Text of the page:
The "sell in May and go away" approach panned out this year as the month was not merry for markets.
U.S. equities experienced a steep drop during May, enduring the worst monthly declines in two years. The Dow Jones Industrial Average fell 6.2%.
A good part of May's decline was blamed on the ongoing European sovereign debt crisis that has swelled of late and shattered investors' confidence. But things on the home front are far from ideal.
The flight from stocks flowed into the first day of June. The Dow plunged 274 points Friday, erasing all of the year's gains. Fueling Friday's fall was May's dreadful U.S. jobs report, which showed employers added just a trifling 69,000 in payrolls, less than half the expected 150,000.
The Standard & Poor's 500 Index and Nasdaq both plummeted more than 2%. The Nasdaq has given back more than 10% since its late-March peak.
Traders consider a 10% drop to be a market correction. Meanwhile, the S&P 500 is just a mere point above correction territory.
Just 17 of the 500 companies in the S&P index ended higher on Friday.
"The big worry now is that this economic slowdown is widening and accelerating," Sam Stovall, chief equity strategist at market research firm S&P Capital IQ, told the Associated Press.
U.S. Economic Data Dashes Confidence
Friday's ominous U.S. job market report raised a red flag that the encouraging employment gains during the first two months of 2012 were just a temporary reprieve. Investors fled world markets worried that any kind of U.S. economic recovery is far off.
Safe haven gold glistened on hopes of more government intervention, like a third round of quantitative easing. The yellow metal gained nearly $60 intraday before settling the session up $57.90 to $1,622.10 a troy ounce. Other metals rallied as well.
The economic data made jittery investors more nervous over whether or not U.S. stocks are indeed "the best house in a bad neighborhood," Alec Young, an equity strategist at Standard & Poor's, told CNN Money.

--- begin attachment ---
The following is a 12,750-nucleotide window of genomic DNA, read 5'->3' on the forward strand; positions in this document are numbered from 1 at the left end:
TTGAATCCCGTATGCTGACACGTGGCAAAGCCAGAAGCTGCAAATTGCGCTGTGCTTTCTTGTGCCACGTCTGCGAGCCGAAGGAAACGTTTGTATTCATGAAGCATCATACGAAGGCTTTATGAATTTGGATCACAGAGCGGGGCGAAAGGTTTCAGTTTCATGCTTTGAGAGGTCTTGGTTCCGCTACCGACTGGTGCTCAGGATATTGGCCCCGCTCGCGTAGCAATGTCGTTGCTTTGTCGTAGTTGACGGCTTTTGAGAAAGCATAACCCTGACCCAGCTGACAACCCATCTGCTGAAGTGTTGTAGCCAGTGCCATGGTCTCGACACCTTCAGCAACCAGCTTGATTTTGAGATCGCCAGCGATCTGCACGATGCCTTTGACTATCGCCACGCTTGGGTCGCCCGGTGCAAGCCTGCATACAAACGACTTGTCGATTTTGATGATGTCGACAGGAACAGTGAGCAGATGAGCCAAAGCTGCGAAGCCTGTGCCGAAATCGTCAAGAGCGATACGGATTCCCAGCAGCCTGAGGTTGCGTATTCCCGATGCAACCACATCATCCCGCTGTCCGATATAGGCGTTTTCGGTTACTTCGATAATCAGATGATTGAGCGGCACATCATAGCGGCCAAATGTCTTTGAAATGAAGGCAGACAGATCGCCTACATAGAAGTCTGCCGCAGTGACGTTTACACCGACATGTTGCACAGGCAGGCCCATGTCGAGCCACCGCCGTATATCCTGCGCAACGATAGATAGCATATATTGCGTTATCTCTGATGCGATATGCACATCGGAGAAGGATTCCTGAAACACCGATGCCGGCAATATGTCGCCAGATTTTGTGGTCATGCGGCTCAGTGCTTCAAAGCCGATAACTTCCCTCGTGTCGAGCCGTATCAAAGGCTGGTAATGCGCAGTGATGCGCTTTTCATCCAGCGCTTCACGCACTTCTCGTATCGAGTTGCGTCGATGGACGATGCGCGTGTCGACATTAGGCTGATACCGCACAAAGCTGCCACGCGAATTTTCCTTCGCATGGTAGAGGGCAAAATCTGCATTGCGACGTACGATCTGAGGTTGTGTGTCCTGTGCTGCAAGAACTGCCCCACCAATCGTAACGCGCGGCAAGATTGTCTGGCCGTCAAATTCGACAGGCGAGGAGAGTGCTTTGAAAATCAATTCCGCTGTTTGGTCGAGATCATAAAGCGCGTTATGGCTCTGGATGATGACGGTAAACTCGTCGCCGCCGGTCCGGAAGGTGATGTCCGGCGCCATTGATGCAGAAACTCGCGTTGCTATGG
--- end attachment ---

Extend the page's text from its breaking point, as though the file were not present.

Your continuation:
While Young continues to view U.S. stocks as a reasonably safe bet, he noted that the latest reports on economic activity in China and other major economies suggest "the problems in Europe are beginning to affect the entire planet."
"It's like you're fighting a war on two fronts: in Europe and at home," Young added.
Dow Jones: What's Ahead
The Federal Reserve is ready and willing to intervene in the U.S. economy to stave off a recession. The central bank is expected to intercede if economic conditions continue to deteriorate.
This may invoke enough confidence to give the markets a floor, although many nervous investors will park on the sidelines if the Dow keeps falling.
Ryan Detrick, senior technical analyst at Schaffer's Investment Research, told CNN Money, "This is a relatively normal correction in the face of a very strong market rally earlier this year." Detrick noted that equities increased about 30% from the lows reached in October through the first quarter of 2012.
If history is a guide, he maintains, stocks have further to fall.
U.S. stocks started strong in 2011, then dipped some 18% during the summer on the unease over Europe's woes and hints of a slowdown in the United States.
"We've seen rough summers before," said Detrick.
The DJIA was down just 11 points by 11 a.m. Monday. The crazy, but certainly not lazy, Dow days of summer are upon us.
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